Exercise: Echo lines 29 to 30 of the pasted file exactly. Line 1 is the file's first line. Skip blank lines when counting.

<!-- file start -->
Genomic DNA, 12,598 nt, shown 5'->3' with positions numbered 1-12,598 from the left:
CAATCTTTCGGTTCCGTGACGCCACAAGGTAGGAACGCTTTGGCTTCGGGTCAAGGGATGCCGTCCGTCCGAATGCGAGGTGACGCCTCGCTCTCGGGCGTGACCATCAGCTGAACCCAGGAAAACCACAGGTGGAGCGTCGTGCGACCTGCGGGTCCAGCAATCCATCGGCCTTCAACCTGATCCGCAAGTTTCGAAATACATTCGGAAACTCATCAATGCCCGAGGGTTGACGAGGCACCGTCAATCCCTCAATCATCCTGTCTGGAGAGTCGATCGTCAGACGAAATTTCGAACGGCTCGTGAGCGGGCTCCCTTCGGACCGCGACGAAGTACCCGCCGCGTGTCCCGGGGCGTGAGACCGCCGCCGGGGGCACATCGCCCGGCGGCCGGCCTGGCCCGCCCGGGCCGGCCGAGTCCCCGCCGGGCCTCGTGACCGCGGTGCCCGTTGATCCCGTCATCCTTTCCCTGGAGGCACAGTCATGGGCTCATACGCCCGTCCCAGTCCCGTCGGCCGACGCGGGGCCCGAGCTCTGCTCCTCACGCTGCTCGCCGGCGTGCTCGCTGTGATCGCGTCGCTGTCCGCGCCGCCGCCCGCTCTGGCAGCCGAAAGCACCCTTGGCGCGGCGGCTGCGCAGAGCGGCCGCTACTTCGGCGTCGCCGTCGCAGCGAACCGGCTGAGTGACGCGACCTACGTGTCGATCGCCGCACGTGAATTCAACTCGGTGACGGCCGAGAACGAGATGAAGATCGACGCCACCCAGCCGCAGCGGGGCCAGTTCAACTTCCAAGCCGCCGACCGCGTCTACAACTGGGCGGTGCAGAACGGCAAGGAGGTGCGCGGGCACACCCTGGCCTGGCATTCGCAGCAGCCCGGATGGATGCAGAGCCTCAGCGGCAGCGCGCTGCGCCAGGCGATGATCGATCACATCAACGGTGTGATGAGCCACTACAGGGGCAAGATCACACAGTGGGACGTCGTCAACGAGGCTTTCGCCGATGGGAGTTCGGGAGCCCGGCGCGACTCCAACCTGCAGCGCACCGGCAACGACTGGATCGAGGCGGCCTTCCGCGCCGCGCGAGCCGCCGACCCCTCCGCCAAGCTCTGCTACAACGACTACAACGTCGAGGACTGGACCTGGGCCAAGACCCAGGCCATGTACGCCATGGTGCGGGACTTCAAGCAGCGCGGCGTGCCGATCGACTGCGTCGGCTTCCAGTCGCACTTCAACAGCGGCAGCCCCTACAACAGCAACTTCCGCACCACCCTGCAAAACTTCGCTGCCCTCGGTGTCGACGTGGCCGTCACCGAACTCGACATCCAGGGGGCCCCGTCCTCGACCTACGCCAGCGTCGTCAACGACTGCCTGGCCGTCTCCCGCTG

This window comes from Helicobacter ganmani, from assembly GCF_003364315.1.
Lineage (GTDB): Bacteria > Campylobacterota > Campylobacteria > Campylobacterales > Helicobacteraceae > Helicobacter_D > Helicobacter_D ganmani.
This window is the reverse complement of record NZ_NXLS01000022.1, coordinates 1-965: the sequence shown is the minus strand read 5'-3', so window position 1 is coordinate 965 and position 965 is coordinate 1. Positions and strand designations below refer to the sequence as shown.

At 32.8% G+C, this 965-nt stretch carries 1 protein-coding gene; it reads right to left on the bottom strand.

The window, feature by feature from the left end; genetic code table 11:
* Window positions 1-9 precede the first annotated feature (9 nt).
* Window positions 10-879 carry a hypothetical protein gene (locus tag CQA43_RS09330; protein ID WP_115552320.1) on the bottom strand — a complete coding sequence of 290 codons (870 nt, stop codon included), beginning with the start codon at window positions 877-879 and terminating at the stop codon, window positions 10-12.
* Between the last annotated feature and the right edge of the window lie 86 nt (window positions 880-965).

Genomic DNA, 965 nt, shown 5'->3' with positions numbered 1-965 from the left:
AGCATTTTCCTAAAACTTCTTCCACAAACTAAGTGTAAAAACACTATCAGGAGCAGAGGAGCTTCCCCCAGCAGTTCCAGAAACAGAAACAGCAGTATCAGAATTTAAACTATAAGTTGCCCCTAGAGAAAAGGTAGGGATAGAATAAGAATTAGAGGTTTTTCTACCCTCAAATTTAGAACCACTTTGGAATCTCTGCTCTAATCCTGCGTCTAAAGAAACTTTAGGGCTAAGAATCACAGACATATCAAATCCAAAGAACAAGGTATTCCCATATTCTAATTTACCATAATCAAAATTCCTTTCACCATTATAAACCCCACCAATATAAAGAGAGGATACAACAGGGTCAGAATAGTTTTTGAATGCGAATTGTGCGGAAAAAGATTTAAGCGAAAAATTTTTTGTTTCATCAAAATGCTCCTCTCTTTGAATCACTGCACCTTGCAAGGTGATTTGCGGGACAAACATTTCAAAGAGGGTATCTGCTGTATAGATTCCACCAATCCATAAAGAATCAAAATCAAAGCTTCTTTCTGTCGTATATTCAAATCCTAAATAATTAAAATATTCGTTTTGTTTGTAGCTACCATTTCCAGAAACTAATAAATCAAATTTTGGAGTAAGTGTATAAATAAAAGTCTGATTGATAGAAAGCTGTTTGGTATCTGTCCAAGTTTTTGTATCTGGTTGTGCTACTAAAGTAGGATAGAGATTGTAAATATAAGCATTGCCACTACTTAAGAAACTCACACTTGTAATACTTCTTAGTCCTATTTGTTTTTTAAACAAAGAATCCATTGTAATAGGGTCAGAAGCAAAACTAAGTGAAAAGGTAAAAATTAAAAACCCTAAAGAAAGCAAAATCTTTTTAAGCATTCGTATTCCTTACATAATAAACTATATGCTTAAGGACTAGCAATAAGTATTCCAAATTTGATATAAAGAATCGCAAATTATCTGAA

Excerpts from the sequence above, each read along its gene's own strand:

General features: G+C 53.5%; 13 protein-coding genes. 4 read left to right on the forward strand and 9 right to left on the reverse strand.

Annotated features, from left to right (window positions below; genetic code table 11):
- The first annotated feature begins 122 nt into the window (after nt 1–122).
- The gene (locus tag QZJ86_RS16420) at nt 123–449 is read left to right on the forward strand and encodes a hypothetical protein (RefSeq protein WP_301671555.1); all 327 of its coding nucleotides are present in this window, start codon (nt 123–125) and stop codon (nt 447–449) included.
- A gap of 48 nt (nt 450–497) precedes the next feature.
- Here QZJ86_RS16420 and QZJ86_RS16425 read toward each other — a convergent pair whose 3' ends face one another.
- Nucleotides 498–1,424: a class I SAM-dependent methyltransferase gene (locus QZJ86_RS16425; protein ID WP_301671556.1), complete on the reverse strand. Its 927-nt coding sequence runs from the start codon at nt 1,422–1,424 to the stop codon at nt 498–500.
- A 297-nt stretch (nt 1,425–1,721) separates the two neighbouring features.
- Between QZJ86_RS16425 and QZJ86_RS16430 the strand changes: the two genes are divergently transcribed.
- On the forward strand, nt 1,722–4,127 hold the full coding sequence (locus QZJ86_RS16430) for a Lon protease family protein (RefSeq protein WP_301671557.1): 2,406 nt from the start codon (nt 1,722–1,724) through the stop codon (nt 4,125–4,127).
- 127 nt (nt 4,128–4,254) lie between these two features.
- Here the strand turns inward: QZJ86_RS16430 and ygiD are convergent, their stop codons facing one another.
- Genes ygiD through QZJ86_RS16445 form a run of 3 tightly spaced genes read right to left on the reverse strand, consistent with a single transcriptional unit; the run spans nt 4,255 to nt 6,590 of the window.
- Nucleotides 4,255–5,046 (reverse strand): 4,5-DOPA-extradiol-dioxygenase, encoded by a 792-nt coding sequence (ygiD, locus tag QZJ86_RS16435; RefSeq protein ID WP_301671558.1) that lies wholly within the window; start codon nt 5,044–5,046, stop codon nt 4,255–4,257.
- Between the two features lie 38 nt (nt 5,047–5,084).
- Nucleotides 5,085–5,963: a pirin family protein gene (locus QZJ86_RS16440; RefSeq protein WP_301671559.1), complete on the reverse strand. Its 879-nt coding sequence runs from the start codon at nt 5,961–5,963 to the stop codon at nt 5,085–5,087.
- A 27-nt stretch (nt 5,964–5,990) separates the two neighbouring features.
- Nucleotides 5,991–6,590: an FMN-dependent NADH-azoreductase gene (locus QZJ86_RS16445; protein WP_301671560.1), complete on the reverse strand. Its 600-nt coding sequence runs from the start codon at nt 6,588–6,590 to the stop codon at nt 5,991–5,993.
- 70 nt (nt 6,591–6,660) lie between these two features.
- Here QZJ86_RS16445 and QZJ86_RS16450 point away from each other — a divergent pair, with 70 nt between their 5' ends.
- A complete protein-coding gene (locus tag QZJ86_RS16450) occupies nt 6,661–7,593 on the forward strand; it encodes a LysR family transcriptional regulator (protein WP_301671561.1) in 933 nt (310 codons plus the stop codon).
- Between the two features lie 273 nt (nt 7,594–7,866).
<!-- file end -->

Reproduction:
- Nucleotides 5,085–5,963: a pirin family protein gene (locus QZJ86_RS16440; RefSeq protein WP_301671559.1), complete on the reverse strand. Its 879-nt coding sequence runs from the start codon at nt 5,961–5,963 to the stop codon at nt 5,085–5,087.
- A 27-nt stretch (nt 5,964–5,990) separates the two neighbouring features.